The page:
“It reminded me of the power of doing the impossible. Of the human hunger to go after the unreasonable result,” Pallotta writes. I decided immediately that it was time to make the AIDSRide happen and the next Monday my team and I began researching how to move, feed, house, shower and otherwise care for hundreds or thousands of people in the outdoors over the course of a week. And how to get them to agree to do it in the first place.”

New director Lorri Jean was looking for a signature event and the young event planner brought the idea to Jean and Development Director Joel Safranek.

“We had a deck for the concept, the cover of which read, ‘The road from San Francisco to Los Angeles is paved with $600,000,’ which was what we thought it could net the first time around,” Pallotta writes. “When the idea was ready, I asked myself, ‘Who will have the vision to really get this?’ That’s where Rose Greene came in — a woman diminutive in inches and enormous in spirit — an investment manager who sat on the board of the Center and with whom I had become friends while we were raising money for the Center’s capital campaign together.

“I took her out for lunch in Hollywood and explained the idea to her,” Pallotta writes. “She got it and she and Ed Gould, the board chair at the time, helped to shepherd it through board approval to get the $50,000 in risk capital we needed to launch it.”

Approval did not come easily. Greene had to convince one board member, in particular, who wanted to studying the proposal first before making any commitment.

“You know the type,” Pallotta writes his friends. “Makes covering your ass sound like absolute saintly virtue and integrity. But Rose had a strong entrepreneurial business sense about her. And she knew that the way you study something that has never been done before is singular and simple: you do it.”

Pallotta says that his idea for a multi-day pledge event “that I showed to Rose that day in the late winter of 1993, has raised in excess of $2 billion for causes from AIDS to breast cancer to pediatric cancer, suicide prevention and more.”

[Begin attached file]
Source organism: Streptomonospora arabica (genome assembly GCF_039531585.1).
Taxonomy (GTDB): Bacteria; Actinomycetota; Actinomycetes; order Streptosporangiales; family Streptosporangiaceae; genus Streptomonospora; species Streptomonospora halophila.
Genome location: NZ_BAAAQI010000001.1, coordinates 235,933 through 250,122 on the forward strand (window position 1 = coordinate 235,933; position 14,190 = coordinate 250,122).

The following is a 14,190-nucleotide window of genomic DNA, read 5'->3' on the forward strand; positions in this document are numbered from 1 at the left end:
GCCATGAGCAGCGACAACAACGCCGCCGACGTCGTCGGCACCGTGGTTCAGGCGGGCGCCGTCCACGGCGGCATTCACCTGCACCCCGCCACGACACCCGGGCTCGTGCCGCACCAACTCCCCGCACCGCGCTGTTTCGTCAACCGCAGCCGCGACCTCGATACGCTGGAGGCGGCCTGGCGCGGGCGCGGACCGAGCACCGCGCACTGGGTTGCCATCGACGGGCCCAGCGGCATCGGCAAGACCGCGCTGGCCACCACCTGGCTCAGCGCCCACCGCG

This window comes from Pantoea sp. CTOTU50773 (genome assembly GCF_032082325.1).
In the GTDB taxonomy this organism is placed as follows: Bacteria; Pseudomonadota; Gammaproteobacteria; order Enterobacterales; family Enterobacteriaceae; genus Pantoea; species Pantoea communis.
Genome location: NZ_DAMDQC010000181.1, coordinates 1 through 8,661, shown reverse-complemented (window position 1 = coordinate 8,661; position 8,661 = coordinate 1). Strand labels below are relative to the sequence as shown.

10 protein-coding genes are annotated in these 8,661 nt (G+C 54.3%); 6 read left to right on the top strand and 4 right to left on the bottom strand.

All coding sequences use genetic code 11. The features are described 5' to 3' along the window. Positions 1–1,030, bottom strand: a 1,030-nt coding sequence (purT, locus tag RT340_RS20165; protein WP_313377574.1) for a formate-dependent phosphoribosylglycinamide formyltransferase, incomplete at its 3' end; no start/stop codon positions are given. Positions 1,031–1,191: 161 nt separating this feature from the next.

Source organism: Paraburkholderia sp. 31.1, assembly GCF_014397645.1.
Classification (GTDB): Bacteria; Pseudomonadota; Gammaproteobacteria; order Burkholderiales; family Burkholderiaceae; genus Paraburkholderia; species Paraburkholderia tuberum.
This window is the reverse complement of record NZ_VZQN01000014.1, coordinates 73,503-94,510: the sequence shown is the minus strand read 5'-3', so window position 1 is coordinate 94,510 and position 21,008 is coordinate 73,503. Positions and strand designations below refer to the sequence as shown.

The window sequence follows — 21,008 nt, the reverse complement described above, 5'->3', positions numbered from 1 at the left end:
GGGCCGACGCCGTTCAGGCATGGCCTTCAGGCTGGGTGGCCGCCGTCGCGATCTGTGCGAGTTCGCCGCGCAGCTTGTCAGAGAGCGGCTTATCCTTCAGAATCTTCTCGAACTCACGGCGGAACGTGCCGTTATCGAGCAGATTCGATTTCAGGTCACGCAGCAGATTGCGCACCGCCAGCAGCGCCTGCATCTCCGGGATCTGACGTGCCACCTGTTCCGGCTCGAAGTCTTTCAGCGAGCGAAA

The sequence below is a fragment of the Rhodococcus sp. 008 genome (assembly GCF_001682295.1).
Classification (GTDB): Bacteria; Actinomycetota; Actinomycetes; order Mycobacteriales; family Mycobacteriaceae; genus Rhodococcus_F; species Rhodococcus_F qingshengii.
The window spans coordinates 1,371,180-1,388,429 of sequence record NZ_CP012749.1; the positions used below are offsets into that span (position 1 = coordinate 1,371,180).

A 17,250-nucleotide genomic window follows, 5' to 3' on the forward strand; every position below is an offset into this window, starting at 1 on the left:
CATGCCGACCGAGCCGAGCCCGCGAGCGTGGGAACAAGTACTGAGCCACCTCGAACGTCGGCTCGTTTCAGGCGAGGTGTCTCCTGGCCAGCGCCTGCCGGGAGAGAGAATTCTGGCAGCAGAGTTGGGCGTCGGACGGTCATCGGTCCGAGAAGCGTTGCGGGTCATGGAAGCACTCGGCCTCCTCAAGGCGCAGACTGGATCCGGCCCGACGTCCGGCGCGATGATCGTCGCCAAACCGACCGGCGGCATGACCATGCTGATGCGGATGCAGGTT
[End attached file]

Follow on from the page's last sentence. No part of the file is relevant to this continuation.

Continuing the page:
Dan Pallotta with actress Judith Light and her manager Herb Hamsher who rode the last portion of the first AIDS Ride (Photo by Karen Ocamb)

West Hollywood receives thousands of first AIDS Riders and their supporters. (Photo by Karen Ocamb)

“If Rose Green had not been there, I’m not sure it ever would have happened, at least not at that moment or for that organization. She understood the importance of taking a risk, and the rest of the board took comfort in her confidence,” he writes.

Greene’s courage and confidence in taking a risk when necessary to bring about change should serve as a model for others, Pallotta says.

“For all of the thought leadership that has been proffered about social change and risk since 1993, not too much has changed. Peoples’ attitudes toward risk is mostly still, ‘Sure, I’ll take a risk, so long as I know it’s all going to work out.’ But that is not the nature of risk. Rose Greene understood that, before the term ‘social enterprise’ ever even really existed. She was a mensch. A kindred spirit. Authentic. Full of real integrity and a sense of possibility. She loved life and living,” Pallotta writes.

“And damned if she didn’t actually ride the whole 575 miles with us in that very first AIDSRide. By the way, it didn’t net the $600,000 we had projected. It netted $1,013,000,” Pallotta writes. “The world needs more Rose Greenes.”

Greene continued to believe in the power of informed risk-taking. In January, she posted on her Rose Green Cfp Facebook page: “An important, exceptional excerpt about risk from the Behavioral Investor by Daniel Crosby. Remember this paragraph when thinking about investing for the long term (because thinking short term, reacting to negative moves in the market, will easily ruin your chances of success).”

Greene left the Center Board in 1995, but returned 11 years later in 2006, serving until 2011. During that time, California wrestled with marriage equality and then the war over Prop 8 in 2008.

Greene married Helena Ruffin on June 17, 2008, the day after same-sex marriage was officially legalized in California, before Prop 8 was put on the November 2008 ballot.

“Rose taught me to live my authentic life,” Ruffin told The Times, crediting Greene with helping her come out.